Eye Muscle Repair Surgery: Focus on the Facts
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Eye Muscle Repair Surgery

What Is Eye Muscle Repair Surgery?

Eye muscle repair surgery is a procedure that corrects a muscle imbalance in the eyes. The muscle imbalance causes the eyes to cross inward or outward. This condition is known as strabismus. People with strabismus have eyes that don’t line up properly. As a result, the eyes look in different directions. It’s important to treat strabismus as early as possible to avoid lifelong vision problems. In fact, vision loss could become a permanent disability if treatment isn’t received promptly.

Eye muscle repair surgery helps realign the eyes so that both point in the same direction. This procedure is most often performed on children with strabismus, but it may also be done to help adults with eye muscle problems.

Some people successfully overcome strabismus by doing eye exercises or by wearing eyeglasses. Eye muscle repair surgery is a solution for those who don’t show improvement through nonsurgical means.

How Do I Prepare for Eye Muscle Repair Surgery?

Diagnosis

You will undergo a complete physical and eye examination before eye muscle repair surgery. The doctor will take note of any prior treatments used to fix your eye muscle problems. They will also take eye measurements and determine which muscles are weaker or stronger than they should be.

About seven to 10 days before your surgery, you will need to stop taking medications that can increase your risk of bleeding. Medicines in this category may include:

Make sure you tell your doctor about any other prescription drugs, over-the-counter medications, or supplements you may be taking.

Fasting before the surgery is often required to avoid adverse reactions to the anesthesia, such as nausea and vomiting. Your doctor will let you know when to have your last meal, based on the time of your surgery.

Children usually undergo eye muscle repair surgery with a general anesthetic. This puts them to sleep throughout the procedure so they don’t feel any pain. Adults who need eye muscle repair are generally treated with a local anesthetic that numbs the eye.

What Can I Expect During Eye Muscle Repair Surgery?

process

The surgeon will make a small incision in the clear membrane that covers the white of your eye. This membrane is known as the conjunctiva. Once the surgeon has access to the eye muscles, they will either shorten or stretch them as needed to properly realign your eye. The entire procedure takes about 90 minutes.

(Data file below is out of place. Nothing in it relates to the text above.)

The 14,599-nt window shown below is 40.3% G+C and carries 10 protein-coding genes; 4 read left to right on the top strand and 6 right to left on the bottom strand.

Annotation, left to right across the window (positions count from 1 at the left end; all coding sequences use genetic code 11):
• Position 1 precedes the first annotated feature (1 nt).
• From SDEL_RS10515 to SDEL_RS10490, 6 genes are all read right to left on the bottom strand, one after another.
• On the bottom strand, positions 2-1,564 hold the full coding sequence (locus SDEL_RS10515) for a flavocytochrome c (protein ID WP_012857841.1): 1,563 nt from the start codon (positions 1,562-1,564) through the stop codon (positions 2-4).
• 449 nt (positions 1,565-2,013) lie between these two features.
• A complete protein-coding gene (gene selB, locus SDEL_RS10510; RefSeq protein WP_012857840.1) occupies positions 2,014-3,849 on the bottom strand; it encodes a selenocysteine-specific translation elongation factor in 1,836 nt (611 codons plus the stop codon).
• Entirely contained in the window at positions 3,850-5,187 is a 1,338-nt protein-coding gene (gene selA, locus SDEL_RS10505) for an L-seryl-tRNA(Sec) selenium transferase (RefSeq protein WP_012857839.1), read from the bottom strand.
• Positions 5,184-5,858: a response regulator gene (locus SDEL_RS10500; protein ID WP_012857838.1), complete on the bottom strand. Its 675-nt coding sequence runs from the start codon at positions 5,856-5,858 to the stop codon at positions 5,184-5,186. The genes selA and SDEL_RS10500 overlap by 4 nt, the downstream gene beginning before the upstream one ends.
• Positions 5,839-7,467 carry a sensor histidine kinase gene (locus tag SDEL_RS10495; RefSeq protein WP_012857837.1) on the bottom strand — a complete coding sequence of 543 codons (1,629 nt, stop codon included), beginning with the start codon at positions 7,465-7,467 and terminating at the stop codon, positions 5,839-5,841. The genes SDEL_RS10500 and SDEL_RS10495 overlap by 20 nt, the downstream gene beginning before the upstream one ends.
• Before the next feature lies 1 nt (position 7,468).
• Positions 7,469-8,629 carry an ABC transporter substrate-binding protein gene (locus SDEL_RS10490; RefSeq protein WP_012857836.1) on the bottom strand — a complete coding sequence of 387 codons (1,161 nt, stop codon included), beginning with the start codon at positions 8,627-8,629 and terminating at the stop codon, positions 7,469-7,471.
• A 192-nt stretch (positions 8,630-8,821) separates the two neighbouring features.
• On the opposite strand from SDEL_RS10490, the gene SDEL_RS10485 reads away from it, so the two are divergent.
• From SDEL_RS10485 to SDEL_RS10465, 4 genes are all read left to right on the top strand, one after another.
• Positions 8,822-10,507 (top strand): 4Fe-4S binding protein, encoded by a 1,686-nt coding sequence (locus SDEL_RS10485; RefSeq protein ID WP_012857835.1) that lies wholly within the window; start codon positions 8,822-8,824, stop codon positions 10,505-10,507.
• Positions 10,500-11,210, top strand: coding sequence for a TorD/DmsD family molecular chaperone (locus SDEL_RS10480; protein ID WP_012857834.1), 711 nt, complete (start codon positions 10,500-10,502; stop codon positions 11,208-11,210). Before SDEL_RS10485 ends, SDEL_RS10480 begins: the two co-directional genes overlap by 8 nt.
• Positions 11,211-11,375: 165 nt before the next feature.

To shorten and strengthen the muscles, the surgeon will remove a section of the muscles or a nearby tendon. This process is called a resection. When the muscles need to be weakened, they are stretched and reattached to a point farther back in your eye. This is known as a recession.

Some people with strabismus require surgery in only one eye, while others may need to repair both eyes. One or more muscles in the eyes can be repaired during the same surgical procedure.

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What Are the Risks of Eye Muscle Repair Surgery?

Risk Factors

Excessive bleeding and infection are possible risks of any type of surgery. You can reduce your risk for heavy bleeding by following your doctor’s instructions regarding blood-thinning medications before the procedure. Keeping your incisions dry and clean will also help prevent an infection from occurring after surgery.

In rare cases, eye muscle repair surgery can cause double vision and eye damage.

What Happens After Eye Muscle Repair Surgery?

Treatment

Eye muscle repair surgery is usually an outpatient procedure, which means you can go home the same day as the surgery. Your eyes will probably feel scratchy and painful for several days after the surgery, but it’s important to avoid touching or rubbing your eyes. Keeping the eyes free of dirt and other irritants is of the utmost importance to prevent infection. Your doctor may prescribe antibiotic eye drops or ointments as a precautionary measure.

You will need to meet with your doctor about one to two weeks after your eye muscle repair surgery. By this point, you should feel more comfortable and your eyes should look normal.

In some cases, follow-up treatment may still be required for vision problems, as strabismus can lead to impaired vision in some people. Even though the eye muscles are corrected surgically, vision loss can remain. You will still need to continue wearing eyeglasses and contacts for vision problems, such as nearsightedness, farsightedness, or astigmatism.

Children who have poor vision as a result of strabismus may need to continue wearing an eye patch following eye muscle repair surgery. The length of time it must be worn depends on the severity of the condition. Eye patches are used when one weak eye leads to crossing. Patching the strong eye, even after surgery, helps stimulate the weaker eye. The patch also helps a child’s brain develop more fully in the area that manages vision. Your child may need to wear an eye patch for at least two hours per day to strengthen a weak eye.

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